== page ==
FIREARMS LICENCE Part 2 ENDORSEMENTS:
Many people think that revolvers and pistols are banned in New Zealand, and that only the Armed Forces and Police are allowed to have automatic weapons that are thought-of as machine-guns. -Wrong.
The fact is that while there are strong restrictions on possession of 'Restricted Weapons' our citizens rights have not been totally removed by politicians. However it does cost cash and plenty of persistence to work through all the obstacles. - Jumping through all the hoops of police regulations that seem deliberately placed to try 'put off" anyone interested in shooting sports and guns is a lengthy process. Note: I strongly suggest that you are your usual naturally friendly and pleasant self when dealing with police employees - as it's almost certainly not that persons fault that they have to deal with restrictive and expensive regulation.
New Zealand was not "anti-gun" in the past. Until well after the First World War, guns including pistols could be freely sold by retailers and were displayed in High Street shop windows. In 1921 The Arms Act required that pistols be registered like rifles. - Until 1974 - Bank clerks, managers and security guards were all armed (with .38"revolvers (Webleys) ). An old friend - retired gunsmith Rod Woods, has many a good story to tell - and filled-in my hazy history from a time before I slept (as a baby) in the bottom drawer of a linen chest in London, (- to protect me from near-miss German bombs.) - Good man Rod.
Currently there are five additional 'Endorsements' that may be applied to a licence – B,C,E,D,F.
(the basic firearms license is known as an 'A' Cat.)
'B' Cat. Is for Pistol Target Shooting. The first step is to locate a Pistol Club nearby ( ask at a Police Station or visit the web site for Pistol New Zealand) and go along on a club day – have a look and a chat.
'C' Cat. Is to collect firearms that are categorised as "Restricted" by NZ Police: Pistols, Edged weapons , Sub-Machine Guns, Machine Guns, Artillery Guns, Tanks etc. You may legally purchase, keep, and collect whatever you are interested in. Here's an important tip: - When you apply for a Collectors Endorsement – Do Not Limit yourself – as sure as eggs is eggs, some time later you'll want to buy a **##**%** ? and you'll be refused a permit because you didn't include it in your application! - You might find it helpful to join The New Zealand Antique Arms Association - they run auctions of very interesting items from time to time and their members are expert collectors!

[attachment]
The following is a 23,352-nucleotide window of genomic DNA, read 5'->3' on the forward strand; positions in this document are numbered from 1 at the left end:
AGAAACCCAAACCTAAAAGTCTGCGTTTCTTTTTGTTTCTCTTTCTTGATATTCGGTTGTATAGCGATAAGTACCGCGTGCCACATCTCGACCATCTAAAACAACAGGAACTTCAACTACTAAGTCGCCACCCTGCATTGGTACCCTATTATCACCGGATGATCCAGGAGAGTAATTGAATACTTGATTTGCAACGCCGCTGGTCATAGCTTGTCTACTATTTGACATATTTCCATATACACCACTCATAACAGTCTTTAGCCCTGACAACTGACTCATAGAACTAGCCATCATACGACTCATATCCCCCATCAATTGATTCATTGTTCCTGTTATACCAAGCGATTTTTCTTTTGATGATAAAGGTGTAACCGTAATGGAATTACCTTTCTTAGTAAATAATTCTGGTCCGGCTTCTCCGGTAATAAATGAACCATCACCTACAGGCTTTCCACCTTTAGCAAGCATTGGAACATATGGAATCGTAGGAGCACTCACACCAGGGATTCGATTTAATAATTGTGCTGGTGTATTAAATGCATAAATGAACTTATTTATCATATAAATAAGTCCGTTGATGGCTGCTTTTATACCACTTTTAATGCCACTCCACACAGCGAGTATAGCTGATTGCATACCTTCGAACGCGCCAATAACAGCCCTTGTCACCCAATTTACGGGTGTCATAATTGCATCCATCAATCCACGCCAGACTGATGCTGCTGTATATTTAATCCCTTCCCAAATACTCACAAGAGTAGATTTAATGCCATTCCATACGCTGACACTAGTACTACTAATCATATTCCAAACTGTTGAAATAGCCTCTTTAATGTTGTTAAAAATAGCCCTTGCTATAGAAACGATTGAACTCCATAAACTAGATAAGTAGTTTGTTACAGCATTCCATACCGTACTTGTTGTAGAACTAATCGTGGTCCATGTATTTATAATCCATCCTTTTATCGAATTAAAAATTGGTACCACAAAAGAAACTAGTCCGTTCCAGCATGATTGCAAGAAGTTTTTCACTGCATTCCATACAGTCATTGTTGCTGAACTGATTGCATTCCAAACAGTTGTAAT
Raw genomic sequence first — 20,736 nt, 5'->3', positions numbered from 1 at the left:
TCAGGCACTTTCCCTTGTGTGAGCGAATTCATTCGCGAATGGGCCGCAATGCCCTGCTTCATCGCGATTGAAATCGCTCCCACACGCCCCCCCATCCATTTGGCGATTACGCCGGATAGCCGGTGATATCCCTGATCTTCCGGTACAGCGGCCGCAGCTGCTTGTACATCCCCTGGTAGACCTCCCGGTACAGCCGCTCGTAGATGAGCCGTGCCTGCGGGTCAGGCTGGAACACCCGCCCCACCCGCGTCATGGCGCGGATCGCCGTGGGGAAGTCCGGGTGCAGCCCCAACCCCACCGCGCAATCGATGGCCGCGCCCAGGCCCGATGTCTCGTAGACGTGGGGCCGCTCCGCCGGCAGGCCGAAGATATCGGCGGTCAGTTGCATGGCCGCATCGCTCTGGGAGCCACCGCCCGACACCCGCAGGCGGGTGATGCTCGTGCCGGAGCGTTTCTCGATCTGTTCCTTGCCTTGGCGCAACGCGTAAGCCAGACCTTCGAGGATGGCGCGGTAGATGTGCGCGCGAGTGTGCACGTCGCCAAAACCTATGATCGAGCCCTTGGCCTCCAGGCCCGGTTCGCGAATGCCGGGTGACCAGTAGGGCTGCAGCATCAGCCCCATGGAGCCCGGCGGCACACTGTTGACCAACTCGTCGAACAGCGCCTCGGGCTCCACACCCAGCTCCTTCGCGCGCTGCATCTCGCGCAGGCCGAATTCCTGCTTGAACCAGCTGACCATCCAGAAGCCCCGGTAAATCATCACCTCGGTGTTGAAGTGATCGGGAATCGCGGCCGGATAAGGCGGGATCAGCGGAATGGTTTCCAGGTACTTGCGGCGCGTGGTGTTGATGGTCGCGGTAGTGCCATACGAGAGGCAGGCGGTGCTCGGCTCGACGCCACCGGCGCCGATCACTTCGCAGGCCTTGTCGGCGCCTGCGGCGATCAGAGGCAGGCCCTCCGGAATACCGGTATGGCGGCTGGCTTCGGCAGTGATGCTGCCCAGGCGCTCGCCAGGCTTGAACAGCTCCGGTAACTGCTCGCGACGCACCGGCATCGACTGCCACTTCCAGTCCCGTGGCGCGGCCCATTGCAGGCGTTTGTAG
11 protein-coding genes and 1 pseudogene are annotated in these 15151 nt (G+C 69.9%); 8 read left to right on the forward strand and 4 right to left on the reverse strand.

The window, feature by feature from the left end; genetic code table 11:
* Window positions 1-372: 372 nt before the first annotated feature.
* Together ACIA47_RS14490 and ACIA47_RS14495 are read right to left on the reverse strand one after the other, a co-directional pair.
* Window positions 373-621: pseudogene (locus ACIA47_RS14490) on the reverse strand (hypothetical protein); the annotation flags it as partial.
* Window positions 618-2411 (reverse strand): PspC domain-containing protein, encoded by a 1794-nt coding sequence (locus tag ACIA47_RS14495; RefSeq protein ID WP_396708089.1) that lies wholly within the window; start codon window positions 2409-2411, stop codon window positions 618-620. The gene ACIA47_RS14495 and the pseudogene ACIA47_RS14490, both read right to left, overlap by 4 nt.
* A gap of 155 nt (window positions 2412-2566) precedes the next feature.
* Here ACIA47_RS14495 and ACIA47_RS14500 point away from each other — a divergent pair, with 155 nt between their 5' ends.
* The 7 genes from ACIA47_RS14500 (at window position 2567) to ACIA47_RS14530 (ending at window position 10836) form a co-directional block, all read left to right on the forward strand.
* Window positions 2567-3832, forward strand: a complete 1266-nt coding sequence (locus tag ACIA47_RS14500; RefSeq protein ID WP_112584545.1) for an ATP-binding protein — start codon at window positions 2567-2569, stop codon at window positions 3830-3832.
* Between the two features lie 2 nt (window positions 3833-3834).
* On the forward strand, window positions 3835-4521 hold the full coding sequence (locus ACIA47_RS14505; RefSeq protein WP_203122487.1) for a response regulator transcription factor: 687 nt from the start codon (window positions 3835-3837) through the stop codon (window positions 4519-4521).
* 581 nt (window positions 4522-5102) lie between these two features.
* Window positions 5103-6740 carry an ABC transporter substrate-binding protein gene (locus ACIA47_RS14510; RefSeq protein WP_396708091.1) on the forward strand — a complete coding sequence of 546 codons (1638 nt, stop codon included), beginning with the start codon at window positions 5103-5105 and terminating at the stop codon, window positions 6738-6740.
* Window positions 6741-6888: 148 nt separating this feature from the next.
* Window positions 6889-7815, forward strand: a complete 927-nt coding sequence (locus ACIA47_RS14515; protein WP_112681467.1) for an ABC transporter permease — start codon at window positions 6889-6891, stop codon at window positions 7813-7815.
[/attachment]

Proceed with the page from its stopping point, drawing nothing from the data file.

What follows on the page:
I wrote something like " I am interested in collecting all firearms old and new, ( maybe I said antique and modern), manual, semi-auto, and full-auto – of all calibers and sizes, that are of interest for either their rarity or for their popularity." - And that is on the record for my 'C' Licence Endorsement.
'D' Cat. Is for firearms Dealers and Manufacturers / Repairers, Gun-Smiths. It is an annual renewable licence, and is restrictive in its application.
'E' Cat. Is for an "Elastic" control on an invented category of firearm called "MILITARY STYLED SEMI-AUTOMATIC" – MSSA, that was devised to make it difficult for anyone to own or shoot so called 'Assault Rifles' . Again, Please don't limit youself as to why you want an 'E' Cat. Endorsement. Write down every possible use, or you may find yourself being penalised for using it eg. for shooting possums if you left that off your application. Valid Reasons may be 3 Gun Competition IPSC, feral animal control, Military Rifle Competition, Hunting dangerous animals (wild boar, wild bulls), Shark killing, Helicopter Hunting, testing ammunition, Military Displays, Historic Re-enactment, or to allow you to actually touch an 'E' Cat Firearm owned by someone else, - etc.
An 'E' Cat firearm may not ever be used by any person other than an 'E' endorsed licence holder – Whereas a 'B' category firearm applicant must shoot that restricted firearm on at least 12 separate recorded occasions over six months before the applicant will be granted that endorsement!
The Police Arms Code defines an MSSA thus:
An MSSA is a self-loading rifle or shotgun with one or more of the following features:
. Folding or telescopic butt
. Magazine that holds, or has the appearance of holding, more than 15 cartridges for .22" rimfire
. Magazine that holds, or has the appearance of holding, more than 7 cartridges for others
. Bayonet lug
. Free standing military-style pistol grip.
. Flash suppressor
Note: There are many rifles categorised as 'A' Cat (sporting) which immediately become illegal 'E' Cats if a larger magazine is inserted.
'F' Cat. Is an endorsement that permits gun-shop employees to show/demonstrate restricted firearms to customers.
I don't know any shooter who believes that a bayonet lug , or a big magazine, ( or one that "appears" to hold more ammunition), or a "military style pistol grip", or a telescoping butt, have any relationship with making a firearm more dangerous than any other. But, there you are – somebody in Police National Headquarters must have had a phobia and the status to push that idea through Parliament.
Even odder is that the Police themselves seem to have an unhealthy affection and affectation for black rifles, telescoping butts, pistol grips, high capacity magazines, flash suppressors, face masks etc, - and for their (mis)use.
It is reported that this October 2007 Ureweras raid, involving unlawful roadblocks, illegal searches, and unlawful spy cameras, cost tax payers more than six million dollars. The Police Commissioner did apologise.